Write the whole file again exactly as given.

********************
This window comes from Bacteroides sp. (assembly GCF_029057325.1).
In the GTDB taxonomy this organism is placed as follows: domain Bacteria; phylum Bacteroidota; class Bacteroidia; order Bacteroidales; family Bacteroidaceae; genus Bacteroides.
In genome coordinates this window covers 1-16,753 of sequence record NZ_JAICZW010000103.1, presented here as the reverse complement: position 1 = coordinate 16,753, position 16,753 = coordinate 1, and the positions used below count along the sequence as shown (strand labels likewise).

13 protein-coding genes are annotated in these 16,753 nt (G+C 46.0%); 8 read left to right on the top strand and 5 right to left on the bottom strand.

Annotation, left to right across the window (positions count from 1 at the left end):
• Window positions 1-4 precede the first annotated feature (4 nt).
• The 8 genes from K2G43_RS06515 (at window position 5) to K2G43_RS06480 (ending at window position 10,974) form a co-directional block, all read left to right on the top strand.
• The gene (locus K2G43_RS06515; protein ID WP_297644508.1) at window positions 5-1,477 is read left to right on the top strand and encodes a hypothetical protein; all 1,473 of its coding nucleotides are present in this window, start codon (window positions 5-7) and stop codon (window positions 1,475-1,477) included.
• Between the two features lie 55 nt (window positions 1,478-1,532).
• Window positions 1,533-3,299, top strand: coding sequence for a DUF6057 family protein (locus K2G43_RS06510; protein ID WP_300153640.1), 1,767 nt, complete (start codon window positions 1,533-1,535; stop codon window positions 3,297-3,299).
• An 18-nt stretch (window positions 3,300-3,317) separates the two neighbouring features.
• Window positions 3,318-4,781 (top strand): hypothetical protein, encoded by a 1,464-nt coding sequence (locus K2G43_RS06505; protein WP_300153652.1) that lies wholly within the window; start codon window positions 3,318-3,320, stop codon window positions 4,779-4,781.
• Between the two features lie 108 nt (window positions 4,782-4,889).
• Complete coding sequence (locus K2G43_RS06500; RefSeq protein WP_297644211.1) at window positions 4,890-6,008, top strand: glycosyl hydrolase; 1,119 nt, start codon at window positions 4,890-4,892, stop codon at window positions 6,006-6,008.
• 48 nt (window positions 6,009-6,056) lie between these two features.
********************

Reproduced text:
This window comes from Bacteroides sp. (assembly GCF_029057325.1).
In the GTDB taxonomy this organism is placed as follows: domain Bacteria; phylum Bacteroidota; class Bacteroidia; order Bacteroidales; family Bacteroidaceae; genus Bacteroides.
In genome coordinates this window covers 1-16,753 of sequence record NZ_JAICZW010000103.1, presented here as the reverse complement: position 1 = coordinate 16,753, position 16,753 = coordinate 1, and the positions used below count along the sequence as shown (strand labels likewise).

13 protein-coding genes are annotated in these 16,753 nt (G+C 46.0%); 8 read left to right on the top strand and 5 right to left on the bottom strand.

Annotation, left to right across the window (positions count from 1 at the left end):
• Window positions 1-4 precede the first annotated feature (4 nt).
• The 8 genes from K2G43_RS06515 (at window position 5) to K2G43_RS06480 (ending at window position 10,974) form a co-directional block, all read left to right on the top strand.
• The gene (locus K2G43_RS06515; protein ID WP_297644508.1) at window positions 5-1,477 is read left to right on the top strand and encodes a hypothetical protein; all 1,473 of its coding nucleotides are present in this window, start codon (window positions 5-7) and stop codon (window positions 1,475-1,477) included.
• Between the two features lie 55 nt (window positions 1,478-1,532).
• Window positions 1,533-3,299, top strand: coding sequence for a DUF6057 family protein (locus K2G43_RS06510; protein ID WP_300153640.1), 1,767 nt, complete (start codon window positions 1,533-1,535; stop codon window positions 3,297-3,299).
• An 18-nt stretch (window positions 3,300-3,317) separates the two neighbouring features.
• Window positions 3,318-4,781 (top strand): hypothetical protein, encoded by a 1,464-nt coding sequence (locus K2G43_RS06505; protein WP_300153652.1) that lies wholly within the window; start codon window positions 3,318-3,320, stop codon window positions 4,779-4,781.
• Between the two features lie 108 nt (window positions 4,782-4,889).
• Complete coding sequence (locus K2G43_RS06500; RefSeq protein WP_297644211.1) at window positions 4,890-6,008, top strand: glycosyl hydrolase; 1,119 nt, start codon at window positions 4,890-4,892, stop codon at window positions 6,006-6,008.
• 48 nt (window positions 6,009-6,056) lie between these two features.